When you sit down to watch the first episode of Spitting Image this evening, one aspect will stand out the most. There is no easy way to say this. It will be Donald Trump’s arsehole.
After 24 years off our screens, the country’s most influential and instantly recognisable satirical show is back, with new targets, new voices and new puppets. NME saw the first episode in advance of its broadcast on BritBox, and is happy to report that the whole thing was not a disaster. At a screening that also featured a discussion with some of the cast, the showrunner, and the original co-founder Roger Law, there were plenty of laughs audible through the obligatory masks.
Back to the arsehole. Although the team were reluctant to admit that one of their aims is to shock, the first sketch in the first episode makes clear that generating outrage is in their mission statement. Complaining to Melania in bed about all the tweets he has to send, Donald Trump outsources his tweeting to his arsehole. Lying on his side so that his rear is facing the bedside table, the already grotesque puppet reveals a still more hideous sight: an elongated arsehole, bearing a horrible resemblance to a shaved elephant trunk, which slithers over to the phone and starts poking.
The gag is more gobsmacking than funny but it’s nice to see the show immediately nail its colours to the mast. Over the rest of the episode we see about 20 other celebrities in gurning latex form. These include Greta Thunberg, Harry and Meghan, Kevin Hart, Elton John, and The Rock. Some are immediately recognisable; some – Matt Hancock, Jacinda Ardern and Dominic Raab – need to identify themselves to help the viewer out.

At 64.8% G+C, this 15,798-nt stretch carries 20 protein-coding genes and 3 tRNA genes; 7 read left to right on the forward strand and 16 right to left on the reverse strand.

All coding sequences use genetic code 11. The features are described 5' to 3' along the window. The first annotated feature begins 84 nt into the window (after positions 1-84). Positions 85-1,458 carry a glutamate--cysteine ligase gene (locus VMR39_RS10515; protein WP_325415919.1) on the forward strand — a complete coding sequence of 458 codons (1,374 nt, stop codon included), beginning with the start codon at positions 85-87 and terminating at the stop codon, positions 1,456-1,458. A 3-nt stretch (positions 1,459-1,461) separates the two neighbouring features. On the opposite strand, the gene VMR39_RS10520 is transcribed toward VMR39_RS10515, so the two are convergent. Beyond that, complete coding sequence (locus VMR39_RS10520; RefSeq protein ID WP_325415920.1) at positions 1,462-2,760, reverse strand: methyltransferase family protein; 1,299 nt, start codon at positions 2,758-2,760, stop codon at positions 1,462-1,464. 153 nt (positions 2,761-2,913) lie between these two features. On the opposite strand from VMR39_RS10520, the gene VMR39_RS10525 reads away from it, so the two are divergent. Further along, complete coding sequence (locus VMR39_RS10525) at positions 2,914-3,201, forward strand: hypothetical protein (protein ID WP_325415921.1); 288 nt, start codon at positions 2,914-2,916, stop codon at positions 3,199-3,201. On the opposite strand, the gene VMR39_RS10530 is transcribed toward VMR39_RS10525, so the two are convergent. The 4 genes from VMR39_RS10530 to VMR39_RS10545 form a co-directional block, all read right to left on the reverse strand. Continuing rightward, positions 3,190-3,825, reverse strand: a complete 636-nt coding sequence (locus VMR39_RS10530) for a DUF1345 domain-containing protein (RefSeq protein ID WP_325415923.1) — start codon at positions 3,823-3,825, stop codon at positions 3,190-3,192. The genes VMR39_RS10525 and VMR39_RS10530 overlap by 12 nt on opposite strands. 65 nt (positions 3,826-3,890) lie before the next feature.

There are some strong sketches and, inevitably, some duds. The best material is probably in the Boris Johnson parts, one of which is a lovely imagining of the relationship between the Prime Minister and Dominic Cummings, depicted here as a creepy alien with a pulsating head who drools at the prospect of eating Johnson’s baby. There is also a good routine that sees Johnson pretend to be a student (because he envies them being unable to see their families) then return to Number 10 when he learns how woke they are and that being one involves paying £9,000 a year for the privilege.
Elsewhere, a haunting sketch that involves Priti Patel as a dominatrix to a submissive Michael Gove, whose cheeks have been made to look like a scrotum, is a crowd-pleaser. The main joke here – that Patel gets less flak for her reactionary statements because she is an Asian woman – will divide audiences, but again, this is probably why it appealed to the writers.
Other bits don’t land – there’s a superfluous runner about Lewis Hamilton’s hypocrisy that feels too moralistic – and the writers probably rely so heavily on Trump being so inherently cartoonish that they don’t look all that hard for more subtle angles of attack. But its topicality is admirable: there are several sketches here about events that occurred as little as 12 hours before the recording. This is impressive on the radio but when puppets are involved, it’s almost breathtaking.
In its prime, 15 million people watched Spitting Image. The new series will not attract this many viewers. We are in a different world now, and our leaders are not only jokes but they look more like puppets than ever. But as an attempt to resuscitate a beloved institution, Spitting Image 2.0, arseholes and all, could be a lot worse.
‘Spitting Image’ releases new episodes weekly on BritBox